The multiple spotlights on New Orleans during the commemoration of the 10th anniversary of Hurricane Katrina missed some meaningful—and moving—events of the whirlwind week.
Even before the week started, the Community Voices Project brought together a group of residents—the true rebuilders of the city—to discuss the good and bad of the last 10 years, articulating many of the concerns that would be muted during the recovery hoopla and boosterism to follow: the unjust rules applied by government contractors who profited handsomely while citizens suffered; the extraordinary community engagement that for the first 10 years had real influence on the political leadership but now seems to be waning; the recovery’s raised standard of living out of reach of so many.
During the anniversary week, the Creative Alliance of New Orleans, which has been working tirelessly for years to nurture the cultural economy, presented the 9th Ward Improv Opera. In a once-grand church that welcomed a thriving neighborhood before the storm, the opera told the story of the shock, despair, and determination of the past 10 years through song, poetry, and dance. The music was optimistic, triumphant, and celebratory. Locally written and performed, the opera reflected both the perseverance and the continued pain that only squeaked through the big events of the week.
A film, Slavery By Another Name, shown in a neighborhood church, focused on one of the most painful occurrences in the post–Civil War South that reverberates today in the injustices of the state’s nationally shameful prison system.
The Atlantic staged a day-long program that gave the mayor and his administration the opportunity to trumpet the official narrative that “we’re back, we’re recovered,” and “we’re growing for the first time in 40 years,” a message that only resonates with the people who celebrate the tsunami of tourists changing the city and those who can afford the doubled rents and increased cost of living that has followed.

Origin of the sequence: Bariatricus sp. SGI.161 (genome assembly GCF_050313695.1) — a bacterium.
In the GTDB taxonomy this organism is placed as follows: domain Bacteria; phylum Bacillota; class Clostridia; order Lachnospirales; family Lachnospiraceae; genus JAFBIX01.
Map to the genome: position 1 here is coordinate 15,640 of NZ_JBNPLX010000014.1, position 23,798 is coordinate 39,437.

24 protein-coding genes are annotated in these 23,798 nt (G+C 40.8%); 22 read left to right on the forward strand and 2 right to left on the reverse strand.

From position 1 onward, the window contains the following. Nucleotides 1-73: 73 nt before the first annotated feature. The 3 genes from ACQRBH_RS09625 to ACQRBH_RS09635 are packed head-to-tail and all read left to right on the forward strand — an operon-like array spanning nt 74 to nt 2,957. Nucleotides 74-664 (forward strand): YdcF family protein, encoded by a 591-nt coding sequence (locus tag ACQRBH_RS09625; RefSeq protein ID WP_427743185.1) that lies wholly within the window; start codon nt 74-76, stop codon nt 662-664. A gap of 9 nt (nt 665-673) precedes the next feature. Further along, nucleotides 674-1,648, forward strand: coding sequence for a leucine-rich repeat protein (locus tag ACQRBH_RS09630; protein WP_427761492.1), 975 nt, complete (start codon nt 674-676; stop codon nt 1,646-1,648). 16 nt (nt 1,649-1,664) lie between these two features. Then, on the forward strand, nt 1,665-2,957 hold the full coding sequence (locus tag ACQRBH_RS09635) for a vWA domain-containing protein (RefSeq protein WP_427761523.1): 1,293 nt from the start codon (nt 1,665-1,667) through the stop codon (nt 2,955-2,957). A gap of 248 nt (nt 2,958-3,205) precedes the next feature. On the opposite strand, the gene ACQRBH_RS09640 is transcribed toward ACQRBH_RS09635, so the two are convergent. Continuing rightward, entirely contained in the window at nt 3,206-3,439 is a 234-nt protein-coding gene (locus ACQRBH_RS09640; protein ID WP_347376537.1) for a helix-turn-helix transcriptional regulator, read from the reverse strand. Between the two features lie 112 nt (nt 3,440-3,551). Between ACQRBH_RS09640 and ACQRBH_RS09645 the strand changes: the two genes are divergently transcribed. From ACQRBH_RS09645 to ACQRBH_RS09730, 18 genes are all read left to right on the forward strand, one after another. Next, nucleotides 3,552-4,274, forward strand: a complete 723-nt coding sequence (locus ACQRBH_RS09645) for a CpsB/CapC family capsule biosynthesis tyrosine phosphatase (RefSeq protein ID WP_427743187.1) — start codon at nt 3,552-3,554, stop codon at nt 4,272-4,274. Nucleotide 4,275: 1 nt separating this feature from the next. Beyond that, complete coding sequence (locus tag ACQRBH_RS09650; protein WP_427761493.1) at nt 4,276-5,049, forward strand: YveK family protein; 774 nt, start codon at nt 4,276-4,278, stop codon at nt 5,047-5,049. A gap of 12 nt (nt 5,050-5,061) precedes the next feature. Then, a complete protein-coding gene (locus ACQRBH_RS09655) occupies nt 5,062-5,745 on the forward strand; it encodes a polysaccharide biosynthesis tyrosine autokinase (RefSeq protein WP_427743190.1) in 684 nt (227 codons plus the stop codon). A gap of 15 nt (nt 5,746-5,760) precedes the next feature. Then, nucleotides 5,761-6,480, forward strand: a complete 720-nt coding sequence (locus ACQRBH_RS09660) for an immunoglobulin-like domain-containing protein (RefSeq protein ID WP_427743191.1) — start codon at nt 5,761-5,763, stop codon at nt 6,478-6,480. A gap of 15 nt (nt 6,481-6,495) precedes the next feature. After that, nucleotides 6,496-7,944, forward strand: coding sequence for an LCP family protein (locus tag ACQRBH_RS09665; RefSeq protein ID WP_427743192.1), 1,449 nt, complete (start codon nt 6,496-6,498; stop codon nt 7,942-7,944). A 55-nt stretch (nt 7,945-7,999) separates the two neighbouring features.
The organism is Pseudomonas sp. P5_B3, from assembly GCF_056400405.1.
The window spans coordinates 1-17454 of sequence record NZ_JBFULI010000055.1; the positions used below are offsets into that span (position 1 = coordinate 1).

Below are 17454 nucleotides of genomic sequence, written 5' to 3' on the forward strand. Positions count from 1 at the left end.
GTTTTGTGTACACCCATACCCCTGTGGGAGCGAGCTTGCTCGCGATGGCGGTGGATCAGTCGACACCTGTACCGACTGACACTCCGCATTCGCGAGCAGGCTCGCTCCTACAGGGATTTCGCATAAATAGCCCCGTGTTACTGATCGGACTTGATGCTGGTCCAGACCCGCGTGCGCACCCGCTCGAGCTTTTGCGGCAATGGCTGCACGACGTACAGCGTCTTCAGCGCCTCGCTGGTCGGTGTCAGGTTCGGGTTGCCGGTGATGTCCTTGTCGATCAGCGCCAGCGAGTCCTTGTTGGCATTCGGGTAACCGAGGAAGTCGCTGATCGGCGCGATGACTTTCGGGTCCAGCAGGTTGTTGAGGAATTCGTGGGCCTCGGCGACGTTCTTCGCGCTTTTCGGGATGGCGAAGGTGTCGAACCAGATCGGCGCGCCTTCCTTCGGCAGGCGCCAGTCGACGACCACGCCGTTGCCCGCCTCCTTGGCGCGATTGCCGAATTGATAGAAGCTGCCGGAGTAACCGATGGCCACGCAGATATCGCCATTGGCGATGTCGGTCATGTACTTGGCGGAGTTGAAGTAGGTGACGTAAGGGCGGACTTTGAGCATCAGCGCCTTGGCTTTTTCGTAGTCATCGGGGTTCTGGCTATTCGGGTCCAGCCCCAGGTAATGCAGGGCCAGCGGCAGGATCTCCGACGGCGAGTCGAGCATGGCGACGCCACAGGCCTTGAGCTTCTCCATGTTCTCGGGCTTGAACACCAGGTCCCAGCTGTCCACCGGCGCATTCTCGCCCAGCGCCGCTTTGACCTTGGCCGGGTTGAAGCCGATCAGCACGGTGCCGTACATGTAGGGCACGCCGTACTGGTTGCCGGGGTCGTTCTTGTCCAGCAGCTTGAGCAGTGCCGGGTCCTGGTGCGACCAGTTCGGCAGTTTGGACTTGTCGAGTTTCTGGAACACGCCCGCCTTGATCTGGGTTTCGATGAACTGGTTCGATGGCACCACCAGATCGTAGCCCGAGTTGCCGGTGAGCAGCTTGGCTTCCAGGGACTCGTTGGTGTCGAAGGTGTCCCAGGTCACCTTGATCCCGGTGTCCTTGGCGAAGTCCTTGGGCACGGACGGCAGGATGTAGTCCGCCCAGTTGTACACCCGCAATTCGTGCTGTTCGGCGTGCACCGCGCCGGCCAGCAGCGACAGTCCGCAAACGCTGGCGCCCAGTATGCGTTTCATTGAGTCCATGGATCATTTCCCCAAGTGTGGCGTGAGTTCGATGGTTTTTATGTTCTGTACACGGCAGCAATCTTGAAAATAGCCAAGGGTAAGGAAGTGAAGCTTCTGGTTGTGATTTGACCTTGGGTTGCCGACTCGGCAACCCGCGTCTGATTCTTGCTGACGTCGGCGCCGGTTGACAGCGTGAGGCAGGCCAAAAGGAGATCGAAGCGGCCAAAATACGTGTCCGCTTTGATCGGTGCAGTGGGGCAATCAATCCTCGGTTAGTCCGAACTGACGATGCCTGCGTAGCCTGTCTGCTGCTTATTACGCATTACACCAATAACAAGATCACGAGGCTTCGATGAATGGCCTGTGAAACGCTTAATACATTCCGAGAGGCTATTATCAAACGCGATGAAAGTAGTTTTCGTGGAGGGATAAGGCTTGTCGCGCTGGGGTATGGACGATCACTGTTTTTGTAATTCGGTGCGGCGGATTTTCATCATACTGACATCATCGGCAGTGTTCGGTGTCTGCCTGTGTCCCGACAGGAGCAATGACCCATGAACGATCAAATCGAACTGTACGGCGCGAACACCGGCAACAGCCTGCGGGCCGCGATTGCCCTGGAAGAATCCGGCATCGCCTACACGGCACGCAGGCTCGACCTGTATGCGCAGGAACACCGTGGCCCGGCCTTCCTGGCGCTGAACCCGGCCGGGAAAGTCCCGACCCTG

At one panel discussion of that day, Lolis Eric Elie, a celebrated New Orleans writer, noted: “My community does not fit any of the narratives of today.” Many in that African-American community, he noted, “are still traumatized and can’t get access to decent paying jobs, so they say ‘why bother?’”
At a panel on the makeover of the school system, the debate over the virtues of the now almost-total charter system—probably the city’s most contentious issue—continued with one former student asserting: “Who runs the school doesn’t matter; what matters are teachers who care.”
Unquestionably, long-neglected school buildings have seen extraordinary upgrades and some new schools have also been built. However, Tulane University’s Education Research Alliance released a report indicating that public school teachers are more likely to be from outside New Orleans, mostly white, inexperienced, and without formal training. After the storm, all the experienced teachers—black and white—were inexplicably dismissed and the union disbanded. The percentage of black teachers is now 49 percent, down from 71 before the storm; 54 percent of the teachers have less than five years experience, up from 33 percent before the storm; and the number of teachers leaving at the end of a school year has increased. Despite this, the report notes, academic achievements are considerable and teacher quality is not always reflected in formal certification.